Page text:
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The basics of bleaching hair

Kelly Osbourne's properly bleached blonde
Photo by Chris Jackson/Getty Images

Bleach has gotten such a bad reputation over the years, but while bleaching the hair can be damaging in the hands of the unexperienced, when performed correctly it is the only way to achieve certain haircolor results. When performed by a skilled stylist, bleaching the hair is no more damaging than any other chemical service, such as perming or chemically straightening the hair.

What is so great about bleach? For starters, it is the only way to lighten dark hair color in order to achieve ultra-light pale and platinum blondes. While permanent hair dye has the ability to lighten hair a few shades, dye alone is simply inadequate when it comes to going from extremely dark to extremely light. Permanent hair dye only has the ability to lighten virgin hair, or hair that has never been chemically processed. For example, hair that has been dyed brown can only be made blonde with the use of bleach. Simply putting a blonde shade of dye on hair that has been dyed brown will have absolutely no effect on the hair (except for perhaps turning the roots orange)!

The reason why bleach has gained a reputation for damaging the hair is because many stylists do not understand how to mix a bleach formula. Although there are several different types of bleach, the most popular bleach for salon use is powdered bleach. This powder must be mixed with a hydrogen peroxide developer in order to lighten hair. Developer comes in different varieties, based on the oxygen content of the developer. There are four popular "strengths" of developer: 10 volume, 20 volume, 30 volume, and 40 volume. Of these formulas, 10 volume has the lowest oxygen content and 40 volume has the highest.
This is where most hairstylists make mistakes. They assume that 40 volume developer is "stronger" and that 10 volume developer is "weaker". This is a common fallacy, even among experienced stylists. The truth is that 10 volume developer isn't any stronger or weaker than a 40 volume developer; it just takes longer for a 10 volume developer and bleach mixture to lighten the hair because of the reduced oxygen content. As a result, many stylists will mix powdered bleach with 30 or 40 volume developer in the misguided belief that they will be able to achieve a lighter result.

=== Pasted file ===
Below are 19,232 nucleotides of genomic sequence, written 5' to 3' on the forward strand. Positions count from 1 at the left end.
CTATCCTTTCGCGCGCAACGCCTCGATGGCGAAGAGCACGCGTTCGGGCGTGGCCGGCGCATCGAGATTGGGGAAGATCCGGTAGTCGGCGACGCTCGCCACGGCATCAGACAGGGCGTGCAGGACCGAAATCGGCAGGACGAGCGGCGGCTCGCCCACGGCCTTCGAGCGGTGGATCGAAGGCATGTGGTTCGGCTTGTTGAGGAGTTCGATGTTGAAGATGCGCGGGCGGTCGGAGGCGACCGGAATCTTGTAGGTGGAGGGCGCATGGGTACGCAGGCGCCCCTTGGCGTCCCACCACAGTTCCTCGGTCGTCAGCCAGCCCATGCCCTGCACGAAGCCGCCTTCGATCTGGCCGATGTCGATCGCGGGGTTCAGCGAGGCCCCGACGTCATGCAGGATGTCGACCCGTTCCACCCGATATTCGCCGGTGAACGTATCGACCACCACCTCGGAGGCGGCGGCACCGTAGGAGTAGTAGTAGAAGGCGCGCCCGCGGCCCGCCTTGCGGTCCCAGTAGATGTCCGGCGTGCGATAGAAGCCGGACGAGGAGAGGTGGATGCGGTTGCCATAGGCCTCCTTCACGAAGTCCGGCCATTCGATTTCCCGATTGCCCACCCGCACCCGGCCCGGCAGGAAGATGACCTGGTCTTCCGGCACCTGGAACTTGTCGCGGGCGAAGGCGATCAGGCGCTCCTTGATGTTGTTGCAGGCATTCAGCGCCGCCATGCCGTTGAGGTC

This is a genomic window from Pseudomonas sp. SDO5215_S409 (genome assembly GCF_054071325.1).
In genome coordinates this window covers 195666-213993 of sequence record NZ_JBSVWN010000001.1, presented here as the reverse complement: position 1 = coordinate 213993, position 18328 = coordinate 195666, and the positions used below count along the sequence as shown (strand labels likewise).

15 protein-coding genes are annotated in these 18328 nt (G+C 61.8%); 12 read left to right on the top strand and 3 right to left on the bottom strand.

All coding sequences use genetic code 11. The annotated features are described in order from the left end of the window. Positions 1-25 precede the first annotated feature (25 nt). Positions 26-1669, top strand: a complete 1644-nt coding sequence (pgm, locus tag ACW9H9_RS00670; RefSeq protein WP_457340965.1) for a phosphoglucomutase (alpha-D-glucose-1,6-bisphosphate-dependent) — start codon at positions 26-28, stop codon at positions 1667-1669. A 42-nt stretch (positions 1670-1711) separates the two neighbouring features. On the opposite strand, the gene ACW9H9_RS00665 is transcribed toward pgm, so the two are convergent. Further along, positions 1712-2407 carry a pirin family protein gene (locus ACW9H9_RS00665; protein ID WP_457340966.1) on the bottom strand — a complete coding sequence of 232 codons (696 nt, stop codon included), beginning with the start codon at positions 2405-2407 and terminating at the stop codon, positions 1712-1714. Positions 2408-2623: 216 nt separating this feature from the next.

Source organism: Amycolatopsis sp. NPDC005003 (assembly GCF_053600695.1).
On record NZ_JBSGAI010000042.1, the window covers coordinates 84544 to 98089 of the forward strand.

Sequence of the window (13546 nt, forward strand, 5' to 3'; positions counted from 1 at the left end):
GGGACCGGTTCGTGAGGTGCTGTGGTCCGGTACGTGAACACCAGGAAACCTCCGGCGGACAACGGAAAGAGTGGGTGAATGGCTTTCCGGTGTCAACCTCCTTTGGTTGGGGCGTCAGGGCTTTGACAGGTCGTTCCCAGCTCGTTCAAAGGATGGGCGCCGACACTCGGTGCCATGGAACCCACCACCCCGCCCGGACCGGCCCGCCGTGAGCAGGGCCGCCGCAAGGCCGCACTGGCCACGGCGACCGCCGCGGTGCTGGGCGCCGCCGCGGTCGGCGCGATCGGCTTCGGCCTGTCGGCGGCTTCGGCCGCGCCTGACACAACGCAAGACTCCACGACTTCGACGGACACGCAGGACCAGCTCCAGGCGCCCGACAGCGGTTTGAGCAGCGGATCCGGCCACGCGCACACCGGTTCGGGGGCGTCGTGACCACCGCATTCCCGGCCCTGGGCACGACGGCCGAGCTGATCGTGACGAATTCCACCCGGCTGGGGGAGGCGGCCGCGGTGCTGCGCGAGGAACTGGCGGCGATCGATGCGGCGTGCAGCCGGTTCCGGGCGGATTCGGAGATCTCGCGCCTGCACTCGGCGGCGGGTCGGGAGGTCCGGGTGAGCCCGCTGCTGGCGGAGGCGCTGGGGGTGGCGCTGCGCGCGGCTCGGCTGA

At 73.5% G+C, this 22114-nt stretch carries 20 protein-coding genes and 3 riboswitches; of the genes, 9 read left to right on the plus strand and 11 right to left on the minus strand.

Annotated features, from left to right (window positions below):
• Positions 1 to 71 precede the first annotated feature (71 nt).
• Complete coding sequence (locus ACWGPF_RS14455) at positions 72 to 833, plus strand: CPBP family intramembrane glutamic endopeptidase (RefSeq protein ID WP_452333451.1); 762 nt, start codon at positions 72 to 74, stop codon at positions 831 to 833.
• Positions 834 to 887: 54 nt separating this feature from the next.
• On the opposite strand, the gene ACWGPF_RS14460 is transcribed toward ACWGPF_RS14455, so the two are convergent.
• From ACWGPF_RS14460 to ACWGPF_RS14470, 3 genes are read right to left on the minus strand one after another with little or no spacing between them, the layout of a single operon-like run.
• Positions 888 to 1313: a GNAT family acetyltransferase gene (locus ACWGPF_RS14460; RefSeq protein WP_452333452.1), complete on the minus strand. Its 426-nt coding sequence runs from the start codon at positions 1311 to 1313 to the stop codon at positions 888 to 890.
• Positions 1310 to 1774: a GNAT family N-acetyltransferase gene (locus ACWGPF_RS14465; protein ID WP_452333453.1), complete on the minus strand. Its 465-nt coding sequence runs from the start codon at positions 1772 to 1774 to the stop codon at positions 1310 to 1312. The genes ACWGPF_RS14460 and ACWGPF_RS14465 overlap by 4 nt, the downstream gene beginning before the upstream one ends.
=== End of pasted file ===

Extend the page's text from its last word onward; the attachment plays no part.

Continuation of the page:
The truth is that 20 volume developer will lighten hair just as much as a 30 or 40 volume developer- it just takes more time. The damage to the hair occurs when this process is sped up with the use of heat or a high-volume developer. In other words, the faster the hair is lightened, the more damage that will occur. When a client with black hair wants to become a blonde, many stylists will automatically mix powdered bleach with 30 or 40 volume developer and then stick the client under a heated dryer. While this method will quickly lighten hair, it may also cause irreparable damage. On the other hand, if the stylist had mixed the bleach with a 20 volume developer and processed the client's hair at room temperature, it would take longer to get to blonde, but the hair would be much healthier as a result.

Bleach that has been exposed to the air for too long may become weak after a while, so if your goal is to lighten dark hair to a very pale blonde, it may be necessary to wipe the bleach off the hair and re-apply a fresh mixture after fifteen or twenty minutes.

By bleaching hair the proper way, you can achieve the results you want with minimal damage to your hair. But, as always, coloring or bleaching the hair is best left in the hands of a skilled and experienced professional.

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